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House GOP group cuts financial support for Coffman, Bishop

House GOP group cuts financial support for Coffman, Bishop
© Greg Nash
The largest Republican super PAC defending the party's majority in the House has canceled advertising buys in two suburban districts, a signal that senior Republicans do not believe the longtime incumbents can win this November.
 
The Congressional Leadership Fund (CLF), a group closely aligned with Speaker Paul RyanPaul Davis RyanAmerican Greatness editor on how Trump's abandonment of populism affected 2020 election Paul Ryan calls for Trump to accept results: 'The election is over' Bottom line MORE (R-Wis.), canceled a collective $3.1 million in advertising time it had reserved in suburban Denver and suburban Detroit, according to a source familiar with the group's advertising plans.
 
 
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Coffman has long been a target of Colorado Democrats, who have sent some of their best-known and best-funded state legislative leaders to stand and fall against him. Hillary ClintonHillary Diane Rodham ClintonHillary and Chelsea Clinton to host series based on their book 'Gutsy Women' Democrats see spike in turnout among Asian American, Pacific Islander voters Biden officially announces ex-Obama official Brian Deese as top economic adviser MORE won Coffman's district by a 9-point margin in 2016.
 
This year, he faces a first-time candidate, attorney Jason Crow. A Siena College poll conducted for The New York Times showed Crow leading 51 percent to 40 percent.
 
The CLF, which has spent more on behalf of Republican candidates than any other group or party organization, had already spent $1.5 million to boost Coffman, a four-term congressman.
 
Bishop is a newer target for Democrats. He represents parts of Oakland County, Mich., the traditional home of the Reagan Republican, in a district that voted for President TrumpDonald John TrumpBiden says GOP senators have called to congratulate him Biden: Trump attending inauguration is 'of consequence' to the country Biden says family will avoid business conflicts MORE by a 7-point margin. He faces Elissa Slotkin, a former assistant secretary of Defense in the Obama administration.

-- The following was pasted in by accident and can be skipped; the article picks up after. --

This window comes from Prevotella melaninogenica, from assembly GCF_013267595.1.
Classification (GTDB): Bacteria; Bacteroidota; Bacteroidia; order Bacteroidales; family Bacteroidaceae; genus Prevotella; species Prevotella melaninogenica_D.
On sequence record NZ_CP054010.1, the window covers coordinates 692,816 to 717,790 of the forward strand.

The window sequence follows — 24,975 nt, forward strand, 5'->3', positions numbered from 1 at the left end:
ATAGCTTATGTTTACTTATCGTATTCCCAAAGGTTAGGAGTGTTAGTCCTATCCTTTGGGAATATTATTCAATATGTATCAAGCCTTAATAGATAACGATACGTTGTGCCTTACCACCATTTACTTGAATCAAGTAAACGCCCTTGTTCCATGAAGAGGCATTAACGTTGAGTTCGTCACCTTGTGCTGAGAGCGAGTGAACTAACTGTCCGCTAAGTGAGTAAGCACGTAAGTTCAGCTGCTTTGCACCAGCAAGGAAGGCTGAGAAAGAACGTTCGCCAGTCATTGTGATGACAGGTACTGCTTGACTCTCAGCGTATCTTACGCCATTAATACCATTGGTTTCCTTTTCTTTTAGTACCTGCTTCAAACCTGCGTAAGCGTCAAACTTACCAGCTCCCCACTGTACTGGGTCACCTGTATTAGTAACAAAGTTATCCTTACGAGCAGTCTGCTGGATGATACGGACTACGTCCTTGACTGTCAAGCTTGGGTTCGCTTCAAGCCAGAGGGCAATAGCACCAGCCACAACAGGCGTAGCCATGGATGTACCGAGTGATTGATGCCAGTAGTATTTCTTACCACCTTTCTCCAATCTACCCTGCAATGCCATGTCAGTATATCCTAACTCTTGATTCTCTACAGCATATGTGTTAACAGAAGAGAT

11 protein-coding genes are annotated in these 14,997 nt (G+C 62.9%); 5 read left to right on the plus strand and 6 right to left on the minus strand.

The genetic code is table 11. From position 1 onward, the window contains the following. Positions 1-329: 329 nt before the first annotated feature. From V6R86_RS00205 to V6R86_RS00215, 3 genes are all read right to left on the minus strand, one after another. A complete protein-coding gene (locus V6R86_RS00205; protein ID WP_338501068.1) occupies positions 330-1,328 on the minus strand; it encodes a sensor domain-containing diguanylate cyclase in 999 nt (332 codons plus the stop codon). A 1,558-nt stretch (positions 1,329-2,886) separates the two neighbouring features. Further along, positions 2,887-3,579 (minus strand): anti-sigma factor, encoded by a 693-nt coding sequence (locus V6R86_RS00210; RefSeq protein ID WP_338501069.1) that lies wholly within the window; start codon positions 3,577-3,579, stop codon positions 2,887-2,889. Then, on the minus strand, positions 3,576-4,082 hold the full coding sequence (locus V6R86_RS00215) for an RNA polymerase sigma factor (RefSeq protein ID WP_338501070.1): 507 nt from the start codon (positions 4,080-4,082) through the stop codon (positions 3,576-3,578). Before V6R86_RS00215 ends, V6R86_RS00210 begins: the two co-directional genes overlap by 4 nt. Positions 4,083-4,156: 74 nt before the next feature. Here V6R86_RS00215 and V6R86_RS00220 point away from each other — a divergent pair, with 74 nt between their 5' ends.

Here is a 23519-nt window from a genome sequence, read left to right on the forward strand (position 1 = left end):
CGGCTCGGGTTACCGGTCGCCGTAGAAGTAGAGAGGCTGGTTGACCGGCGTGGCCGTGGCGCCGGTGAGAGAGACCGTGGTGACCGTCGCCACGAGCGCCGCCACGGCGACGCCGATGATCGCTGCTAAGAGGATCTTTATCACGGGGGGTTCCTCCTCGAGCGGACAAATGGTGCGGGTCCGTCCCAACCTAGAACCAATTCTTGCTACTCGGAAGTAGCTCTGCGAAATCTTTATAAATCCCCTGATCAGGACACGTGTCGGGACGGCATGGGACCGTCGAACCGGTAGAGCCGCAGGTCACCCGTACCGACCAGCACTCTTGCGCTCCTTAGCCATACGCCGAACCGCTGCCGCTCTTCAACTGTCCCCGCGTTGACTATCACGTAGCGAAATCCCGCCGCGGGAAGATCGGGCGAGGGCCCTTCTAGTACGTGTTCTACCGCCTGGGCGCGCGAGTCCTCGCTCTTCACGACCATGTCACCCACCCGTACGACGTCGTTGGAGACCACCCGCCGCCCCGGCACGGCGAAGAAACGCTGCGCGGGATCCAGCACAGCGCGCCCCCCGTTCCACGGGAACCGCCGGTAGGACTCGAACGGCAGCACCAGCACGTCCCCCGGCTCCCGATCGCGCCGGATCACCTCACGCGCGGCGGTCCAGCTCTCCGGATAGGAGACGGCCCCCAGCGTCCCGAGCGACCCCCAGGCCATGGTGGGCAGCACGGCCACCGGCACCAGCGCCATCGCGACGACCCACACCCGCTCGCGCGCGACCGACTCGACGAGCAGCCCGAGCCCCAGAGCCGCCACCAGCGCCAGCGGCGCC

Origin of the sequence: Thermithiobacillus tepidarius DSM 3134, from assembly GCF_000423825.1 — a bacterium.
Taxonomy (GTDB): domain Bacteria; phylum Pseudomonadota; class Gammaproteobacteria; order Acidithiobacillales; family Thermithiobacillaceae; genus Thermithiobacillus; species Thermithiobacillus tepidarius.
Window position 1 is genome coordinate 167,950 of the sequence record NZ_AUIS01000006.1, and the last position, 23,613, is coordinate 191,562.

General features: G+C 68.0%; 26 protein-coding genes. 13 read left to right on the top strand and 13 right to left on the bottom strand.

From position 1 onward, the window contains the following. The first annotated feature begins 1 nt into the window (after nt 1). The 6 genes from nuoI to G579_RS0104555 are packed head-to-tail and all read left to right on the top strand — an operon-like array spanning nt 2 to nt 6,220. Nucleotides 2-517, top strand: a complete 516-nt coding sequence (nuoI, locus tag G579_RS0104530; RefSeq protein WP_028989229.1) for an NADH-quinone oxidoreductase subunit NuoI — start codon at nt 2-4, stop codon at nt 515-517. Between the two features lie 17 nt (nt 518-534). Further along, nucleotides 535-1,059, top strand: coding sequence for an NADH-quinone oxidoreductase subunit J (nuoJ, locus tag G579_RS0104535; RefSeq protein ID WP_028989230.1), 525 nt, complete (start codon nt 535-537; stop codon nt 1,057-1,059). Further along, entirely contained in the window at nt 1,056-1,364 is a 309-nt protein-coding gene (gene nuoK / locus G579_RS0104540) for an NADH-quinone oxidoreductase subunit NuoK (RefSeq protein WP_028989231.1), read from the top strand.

The CLF had planned to spend heavily on Bishop's behalf beginning in mid-October.
 
Party committees and outside groups make advertising reservations early in each election cycle, in order to lock in low rates. Those groups do not have to actually pay for the reservations until just days before the ads air, giving groups leeway to cut ad buys in case their candidate falls flat late in the campaign, or pulls away on their own.
 
The parties avoid cutting reservations as often as possible. Doing so often signals a death knell for a candidate just weeks before Election Day.
 
This year, Republicans facing a difficult political landscape have already cut ad buys in nearly a dozen districts, including seats held by Reps. Rod Blum (R-Iowa) and Keith RothfusKeith James RothfusConor Lamb defeats Trump-backed challenger for reelection in Pennsylvania CNN's Tapper tried to talk GOP candidate out of running against Democratic incumbent: report Lobbying world MORE (R-Pa.) and retiring Reps. Darrell IssaDarrell Edward IssaIssa defeats Campa-Najjar in California House race Chamber-backed Democrats embrace endorsements in final stretch Ex-RNC, Trump fundraiser Elliott Broidy charged in covert lobbying scheme MORE (R-Calif.), Charlie DentCharles (Charlie) Wieder DentThe magnificent moderation of Susan Collins The Hill's Morning Report - ObamaCare front and center; transition standoff continues Republicans who could serve in a Biden government MORE (R-Pa.) and Frank LoBiondoFrank Alo LoBiondoVan Drew-Kennedy race in NJ goes down to the wire Van Drew wins GOP primary in New Jersey Amy Kennedy wins NJ primary to face GOP's Van Drew MORE (R-N.J.).